RSC Summer Season

A few months ago, I wrote a disgruntled blog post about the Sam Wanamaker Playhouse winter 2015/16 season. My problem was that the Globe abandoned their commitment towards the wider corpus of Renaissance drama to stage a succession of Shakespeare shows. I was particularly irritated by the suggestion that the entire enterprise of staging non-Shakespearean Renaissance plays was merely an ‘experiment’. It’s not the end of the world, of course, but a bit of a shame, eRSCven given the 2016 anniversary. It was with a degree of trepidation, then, that I awaited news of the RSC’s 2016 Summer Season. Would they go all out Shakespeare too? Thankfully, the answer is no. In amongst the standard Shakespeare staples – their A Midsummer Night’s Dream sounds interesting; Hamlet is being done, again – is a Cymbeline (which may be contrasted with the Globe’s Sam Wanamaker production later this year) and, best of all, some more Marlowe and Jonson. Even if these shows are in the Swan, rather than the main house, it’s great to see them played alongside Shakespeare, rather than in some weird vacuum.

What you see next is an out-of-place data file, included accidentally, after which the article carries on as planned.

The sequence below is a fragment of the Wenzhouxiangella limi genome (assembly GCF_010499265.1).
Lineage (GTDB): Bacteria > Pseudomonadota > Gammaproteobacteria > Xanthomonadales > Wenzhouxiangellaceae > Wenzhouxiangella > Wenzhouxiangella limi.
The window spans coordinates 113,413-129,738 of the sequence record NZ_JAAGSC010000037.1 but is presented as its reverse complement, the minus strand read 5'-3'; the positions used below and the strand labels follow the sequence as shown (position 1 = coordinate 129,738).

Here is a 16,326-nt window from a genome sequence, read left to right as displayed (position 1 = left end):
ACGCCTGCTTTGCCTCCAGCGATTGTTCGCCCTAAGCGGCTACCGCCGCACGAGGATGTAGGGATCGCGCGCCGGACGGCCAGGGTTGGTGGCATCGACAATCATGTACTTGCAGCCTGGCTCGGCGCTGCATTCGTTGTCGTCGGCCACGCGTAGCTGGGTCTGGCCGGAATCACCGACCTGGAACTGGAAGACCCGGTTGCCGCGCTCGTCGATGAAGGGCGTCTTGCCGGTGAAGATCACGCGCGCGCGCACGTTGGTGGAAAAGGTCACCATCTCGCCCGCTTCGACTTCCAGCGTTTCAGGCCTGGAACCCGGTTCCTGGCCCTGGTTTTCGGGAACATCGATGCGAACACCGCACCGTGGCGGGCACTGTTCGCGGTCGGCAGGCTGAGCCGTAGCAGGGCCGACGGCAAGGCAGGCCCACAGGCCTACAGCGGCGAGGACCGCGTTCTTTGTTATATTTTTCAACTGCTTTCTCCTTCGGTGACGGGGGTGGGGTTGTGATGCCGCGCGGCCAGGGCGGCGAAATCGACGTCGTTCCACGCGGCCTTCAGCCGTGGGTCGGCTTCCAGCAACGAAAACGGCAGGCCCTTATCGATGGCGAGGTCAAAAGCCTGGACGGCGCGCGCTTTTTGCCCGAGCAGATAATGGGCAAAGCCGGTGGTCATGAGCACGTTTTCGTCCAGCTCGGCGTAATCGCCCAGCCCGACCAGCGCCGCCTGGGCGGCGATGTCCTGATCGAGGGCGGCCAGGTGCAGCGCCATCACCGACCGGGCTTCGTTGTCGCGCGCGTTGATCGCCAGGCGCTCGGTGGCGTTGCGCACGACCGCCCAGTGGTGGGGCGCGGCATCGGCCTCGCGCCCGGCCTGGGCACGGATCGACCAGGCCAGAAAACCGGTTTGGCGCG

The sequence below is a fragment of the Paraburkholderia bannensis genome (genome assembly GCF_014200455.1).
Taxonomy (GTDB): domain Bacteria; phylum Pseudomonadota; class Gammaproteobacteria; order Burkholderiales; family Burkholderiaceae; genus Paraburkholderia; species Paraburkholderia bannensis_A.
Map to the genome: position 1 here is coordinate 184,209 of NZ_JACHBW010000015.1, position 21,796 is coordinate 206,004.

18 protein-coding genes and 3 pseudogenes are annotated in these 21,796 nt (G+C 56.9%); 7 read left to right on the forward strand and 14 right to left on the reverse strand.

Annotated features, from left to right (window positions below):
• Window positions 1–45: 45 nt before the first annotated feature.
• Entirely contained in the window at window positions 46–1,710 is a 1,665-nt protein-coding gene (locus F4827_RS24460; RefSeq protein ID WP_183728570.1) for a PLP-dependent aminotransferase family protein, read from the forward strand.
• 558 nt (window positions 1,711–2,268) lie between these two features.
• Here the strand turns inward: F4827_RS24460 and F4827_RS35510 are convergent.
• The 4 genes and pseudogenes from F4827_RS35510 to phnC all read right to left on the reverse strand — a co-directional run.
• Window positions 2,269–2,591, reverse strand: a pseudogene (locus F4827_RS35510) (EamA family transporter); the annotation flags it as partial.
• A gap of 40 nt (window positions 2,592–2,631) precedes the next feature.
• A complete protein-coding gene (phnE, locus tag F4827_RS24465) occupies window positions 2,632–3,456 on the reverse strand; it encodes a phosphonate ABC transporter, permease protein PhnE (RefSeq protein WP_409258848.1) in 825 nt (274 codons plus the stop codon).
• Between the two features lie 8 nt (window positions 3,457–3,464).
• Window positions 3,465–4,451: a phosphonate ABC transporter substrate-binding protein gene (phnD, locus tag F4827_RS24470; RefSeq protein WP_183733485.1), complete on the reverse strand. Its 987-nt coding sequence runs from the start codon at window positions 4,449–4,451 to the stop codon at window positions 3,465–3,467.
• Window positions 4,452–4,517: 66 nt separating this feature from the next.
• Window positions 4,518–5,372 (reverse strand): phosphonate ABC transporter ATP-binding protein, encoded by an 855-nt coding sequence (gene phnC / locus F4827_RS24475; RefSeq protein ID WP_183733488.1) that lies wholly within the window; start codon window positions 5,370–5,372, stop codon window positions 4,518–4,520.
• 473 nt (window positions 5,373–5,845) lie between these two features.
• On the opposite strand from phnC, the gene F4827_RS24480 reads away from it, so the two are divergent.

Maria Aberg, who directed a fine King John and what was, for my money, a hit and miss The White Devil at the Swan in 2012 and 2014, will direct Doctor Faustus. Polly Findlay, whose 2014 Arden of Faversham I rather liked, directs Jonson’s The Alchemist. The RSC’s Volpone was excellent, so if they can do anything like that again, I’ll be happy. In amidst the Shakespeare celebrations we shouldn’t forget the 400th anniversary of the Ben Jonson Folio and I hope there’ll be more Jonson to see in the next year. The burning question, though, is surely: will anyone be celebrating the 400th anniversary of Francis Beaumont’s death? After the Globe’s excellent Knight of the Burning Pestle will someone dare having a go at some more Beaumont? 

Goodman Volpone